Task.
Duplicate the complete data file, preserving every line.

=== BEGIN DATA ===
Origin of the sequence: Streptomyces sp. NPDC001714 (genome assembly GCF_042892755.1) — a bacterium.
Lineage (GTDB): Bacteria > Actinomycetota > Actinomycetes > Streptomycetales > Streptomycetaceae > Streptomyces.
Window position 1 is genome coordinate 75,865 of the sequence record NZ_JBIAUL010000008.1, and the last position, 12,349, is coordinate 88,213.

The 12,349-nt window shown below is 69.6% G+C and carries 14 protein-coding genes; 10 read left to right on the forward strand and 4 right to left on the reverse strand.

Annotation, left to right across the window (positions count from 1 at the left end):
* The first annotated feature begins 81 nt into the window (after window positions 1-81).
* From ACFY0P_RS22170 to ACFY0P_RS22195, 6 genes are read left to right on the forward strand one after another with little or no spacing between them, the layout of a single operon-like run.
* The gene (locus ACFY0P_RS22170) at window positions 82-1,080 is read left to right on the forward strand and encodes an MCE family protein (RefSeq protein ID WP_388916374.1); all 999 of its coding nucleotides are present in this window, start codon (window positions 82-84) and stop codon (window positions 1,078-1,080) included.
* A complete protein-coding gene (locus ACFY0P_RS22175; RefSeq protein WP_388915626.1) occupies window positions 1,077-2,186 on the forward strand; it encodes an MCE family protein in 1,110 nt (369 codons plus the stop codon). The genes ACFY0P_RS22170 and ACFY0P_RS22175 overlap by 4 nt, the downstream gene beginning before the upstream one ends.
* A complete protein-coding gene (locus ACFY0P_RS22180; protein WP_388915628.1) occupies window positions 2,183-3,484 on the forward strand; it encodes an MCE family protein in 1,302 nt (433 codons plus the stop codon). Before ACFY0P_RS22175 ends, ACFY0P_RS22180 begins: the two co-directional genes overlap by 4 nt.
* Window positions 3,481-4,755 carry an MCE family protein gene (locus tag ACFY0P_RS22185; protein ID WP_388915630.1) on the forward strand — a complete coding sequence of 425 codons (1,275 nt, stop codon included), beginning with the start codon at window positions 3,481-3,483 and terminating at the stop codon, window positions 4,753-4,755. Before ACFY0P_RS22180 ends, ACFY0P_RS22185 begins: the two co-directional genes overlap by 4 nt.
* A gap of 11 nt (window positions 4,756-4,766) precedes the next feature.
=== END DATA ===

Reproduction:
Origin of the sequence: Streptomyces sp. NPDC001714 (genome assembly GCF_042892755.1) — a bacterium.
Lineage (GTDB): Bacteria > Actinomycetota > Actinomycetes > Streptomycetales > Streptomycetaceae > Streptomyces.
Window position 1 is genome coordinate 75,865 of the sequence record NZ_JBIAUL010000008.1, and the last position, 12,349, is coordinate 88,213.

The 12,349-nt window shown below is 69.6% G+C and carries 14 protein-coding genes; 10 read left to right on the forward strand and 4 right to left on the reverse strand.

Annotation, left to right across the window (positions count from 1 at the left end):
* The first annotated feature begins 81 nt into the window (after window positions 1-81).
* From ACFY0P_RS22170 to ACFY0P_RS22195, 6 genes are read left to right on the forward strand one after another with little or no spacing between them, the layout of a single operon-like run.
* The gene (locus ACFY0P_RS22170) at window positions 82-1,080 is read left to right on the forward strand and encodes an MCE family protein (RefSeq protein ID WP_388916374.1); all 999 of its coding nucleotides are present in this window, start codon (window positions 82-84) and stop codon (window positions 1,078-1,080) included.
* A complete protein-coding gene (locus ACFY0P_RS22175; RefSeq protein WP_388915626.1) occupies window positions 1,077-2,186 on the forward strand; it encodes an MCE family protein in 1,110 nt (369 codons plus the stop codon). The genes ACFY0P_RS22170 and ACFY0P_RS22175 overlap by 4 nt, the downstream gene beginning before the upstream one ends.
* A complete protein-coding gene (locus ACFY0P_RS22180; protein WP_388915628.1) occupies window positions 2,183-3,484 on the forward strand; it encodes an MCE family protein in 1,302 nt (433 codons plus the stop codon). Before ACFY0P_RS22175 ends, ACFY0P_RS22180 begins: the two co-directional genes overlap by 4 nt.
* Window positions 3,481-4,755 carry an MCE family protein gene (locus tag ACFY0P_RS22185; protein ID WP_388915630.1) on the forward strand — a complete coding sequence of 425 codons (1,275 nt, stop codon included), beginning with the start codon at window positions 3,481-3,483 and terminating at the stop codon, window positions 4,753-4,755. Before ACFY0P_RS22180 ends, ACFY0P_RS22185 begins: the two co-directional genes overlap by 4 nt.
* A gap of 11 nt (window positions 4,756-4,766) precedes the next feature.